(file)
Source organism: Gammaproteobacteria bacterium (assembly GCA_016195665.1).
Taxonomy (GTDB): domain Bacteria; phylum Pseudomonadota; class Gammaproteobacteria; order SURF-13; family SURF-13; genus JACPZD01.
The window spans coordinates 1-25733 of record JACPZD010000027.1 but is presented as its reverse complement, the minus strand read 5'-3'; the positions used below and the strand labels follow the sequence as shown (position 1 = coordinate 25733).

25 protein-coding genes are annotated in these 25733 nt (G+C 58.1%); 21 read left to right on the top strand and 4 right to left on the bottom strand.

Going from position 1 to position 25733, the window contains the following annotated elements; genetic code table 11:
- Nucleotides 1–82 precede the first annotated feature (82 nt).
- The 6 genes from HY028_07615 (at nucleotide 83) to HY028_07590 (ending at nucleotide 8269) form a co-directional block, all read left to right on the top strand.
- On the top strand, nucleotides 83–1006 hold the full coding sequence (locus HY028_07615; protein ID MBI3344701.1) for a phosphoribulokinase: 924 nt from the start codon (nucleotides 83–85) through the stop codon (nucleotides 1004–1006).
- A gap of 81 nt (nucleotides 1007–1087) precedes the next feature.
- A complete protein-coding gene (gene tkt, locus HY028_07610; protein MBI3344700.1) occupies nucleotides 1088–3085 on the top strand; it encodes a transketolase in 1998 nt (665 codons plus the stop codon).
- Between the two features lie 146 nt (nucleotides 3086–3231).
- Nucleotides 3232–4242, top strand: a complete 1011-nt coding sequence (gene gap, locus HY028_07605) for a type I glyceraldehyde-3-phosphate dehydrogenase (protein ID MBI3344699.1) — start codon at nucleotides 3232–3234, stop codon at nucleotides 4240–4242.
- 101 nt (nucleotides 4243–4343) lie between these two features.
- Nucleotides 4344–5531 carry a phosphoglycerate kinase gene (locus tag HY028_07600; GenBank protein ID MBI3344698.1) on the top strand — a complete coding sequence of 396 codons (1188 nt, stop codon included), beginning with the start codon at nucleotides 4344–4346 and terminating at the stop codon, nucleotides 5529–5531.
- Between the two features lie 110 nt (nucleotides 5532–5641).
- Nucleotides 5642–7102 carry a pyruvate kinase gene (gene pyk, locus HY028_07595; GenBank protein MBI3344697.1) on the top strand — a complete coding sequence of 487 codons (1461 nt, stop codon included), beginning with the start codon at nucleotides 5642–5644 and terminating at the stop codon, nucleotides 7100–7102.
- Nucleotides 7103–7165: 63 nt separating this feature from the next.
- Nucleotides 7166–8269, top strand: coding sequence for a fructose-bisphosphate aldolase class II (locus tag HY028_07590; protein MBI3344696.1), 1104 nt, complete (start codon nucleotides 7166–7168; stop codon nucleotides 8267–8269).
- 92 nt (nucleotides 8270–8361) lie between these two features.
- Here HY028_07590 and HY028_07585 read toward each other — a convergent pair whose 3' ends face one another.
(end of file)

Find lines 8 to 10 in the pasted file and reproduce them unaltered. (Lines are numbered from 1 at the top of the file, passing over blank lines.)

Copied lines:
- On the top strand, nucleotides 83–1006 hold the full coding sequence (locus HY028_07615; protein ID MBI3344701.1) for a phosphoribulokinase: 924 nt from the start codon (nucleotides 83–85) through the stop codon (nucleotides 1004–1006).
- A gap of 81 nt (nucleotides 1007–1087) precedes the next feature.
- A complete protein-coding gene (gene tkt, locus HY028_07610; protein MBI3344700.1) occupies nucleotides 1088–3085 on the top strand; it encodes a transketolase in 1998 nt (665 codons plus the stop codon).